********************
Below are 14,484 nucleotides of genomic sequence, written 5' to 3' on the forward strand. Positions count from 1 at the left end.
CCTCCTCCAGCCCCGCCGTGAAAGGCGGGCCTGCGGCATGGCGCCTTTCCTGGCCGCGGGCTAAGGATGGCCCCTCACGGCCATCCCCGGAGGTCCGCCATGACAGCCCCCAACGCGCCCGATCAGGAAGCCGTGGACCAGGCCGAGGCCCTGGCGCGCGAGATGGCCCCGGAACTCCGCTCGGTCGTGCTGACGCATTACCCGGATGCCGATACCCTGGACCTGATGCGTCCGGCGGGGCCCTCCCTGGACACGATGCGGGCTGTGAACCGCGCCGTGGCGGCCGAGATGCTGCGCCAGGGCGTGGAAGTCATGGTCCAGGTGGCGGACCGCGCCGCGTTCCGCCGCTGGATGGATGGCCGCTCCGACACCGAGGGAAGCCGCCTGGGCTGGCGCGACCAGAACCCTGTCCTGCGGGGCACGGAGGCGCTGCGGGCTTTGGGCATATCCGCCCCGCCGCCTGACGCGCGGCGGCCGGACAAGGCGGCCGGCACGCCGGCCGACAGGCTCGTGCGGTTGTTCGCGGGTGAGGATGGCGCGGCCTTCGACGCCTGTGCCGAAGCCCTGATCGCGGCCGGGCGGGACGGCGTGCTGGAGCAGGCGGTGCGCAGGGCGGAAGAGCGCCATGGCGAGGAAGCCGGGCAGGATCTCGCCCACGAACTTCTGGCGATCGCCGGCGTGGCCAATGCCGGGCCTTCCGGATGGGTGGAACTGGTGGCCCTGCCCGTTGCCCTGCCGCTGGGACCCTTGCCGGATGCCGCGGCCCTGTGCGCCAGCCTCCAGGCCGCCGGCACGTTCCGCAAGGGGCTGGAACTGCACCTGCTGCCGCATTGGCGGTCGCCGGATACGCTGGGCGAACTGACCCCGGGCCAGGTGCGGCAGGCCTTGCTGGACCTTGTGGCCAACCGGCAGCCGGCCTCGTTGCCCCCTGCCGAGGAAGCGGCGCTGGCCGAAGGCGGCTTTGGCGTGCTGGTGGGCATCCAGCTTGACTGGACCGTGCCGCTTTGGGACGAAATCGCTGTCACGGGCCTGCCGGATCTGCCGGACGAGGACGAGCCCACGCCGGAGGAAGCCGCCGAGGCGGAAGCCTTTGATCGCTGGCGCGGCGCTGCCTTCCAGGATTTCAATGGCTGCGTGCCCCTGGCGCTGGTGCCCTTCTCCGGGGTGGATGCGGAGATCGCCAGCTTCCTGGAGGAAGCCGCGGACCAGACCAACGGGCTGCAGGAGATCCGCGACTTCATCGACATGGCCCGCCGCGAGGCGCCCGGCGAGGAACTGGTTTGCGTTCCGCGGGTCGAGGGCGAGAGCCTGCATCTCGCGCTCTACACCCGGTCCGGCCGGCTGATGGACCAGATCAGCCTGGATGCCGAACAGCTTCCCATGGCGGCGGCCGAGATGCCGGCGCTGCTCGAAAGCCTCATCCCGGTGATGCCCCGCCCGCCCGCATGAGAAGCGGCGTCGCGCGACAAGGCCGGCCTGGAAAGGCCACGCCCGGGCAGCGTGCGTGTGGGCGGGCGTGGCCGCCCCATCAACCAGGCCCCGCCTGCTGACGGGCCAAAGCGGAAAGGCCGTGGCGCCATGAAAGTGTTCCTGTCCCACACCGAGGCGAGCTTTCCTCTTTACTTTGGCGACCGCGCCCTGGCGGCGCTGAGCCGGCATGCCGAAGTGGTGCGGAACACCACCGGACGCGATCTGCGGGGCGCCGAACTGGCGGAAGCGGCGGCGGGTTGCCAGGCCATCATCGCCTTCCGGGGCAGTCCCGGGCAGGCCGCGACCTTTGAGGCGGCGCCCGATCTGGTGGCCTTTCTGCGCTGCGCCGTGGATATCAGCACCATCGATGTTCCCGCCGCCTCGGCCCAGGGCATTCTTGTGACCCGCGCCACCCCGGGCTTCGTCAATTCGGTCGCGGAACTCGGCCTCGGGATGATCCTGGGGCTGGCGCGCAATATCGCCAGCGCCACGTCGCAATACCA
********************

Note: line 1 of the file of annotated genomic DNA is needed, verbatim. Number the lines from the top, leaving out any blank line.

Below are 14,484 nucleotides of genomic sequence, written 5' to 3' on the forward strand. Positions count from 1 at the left end.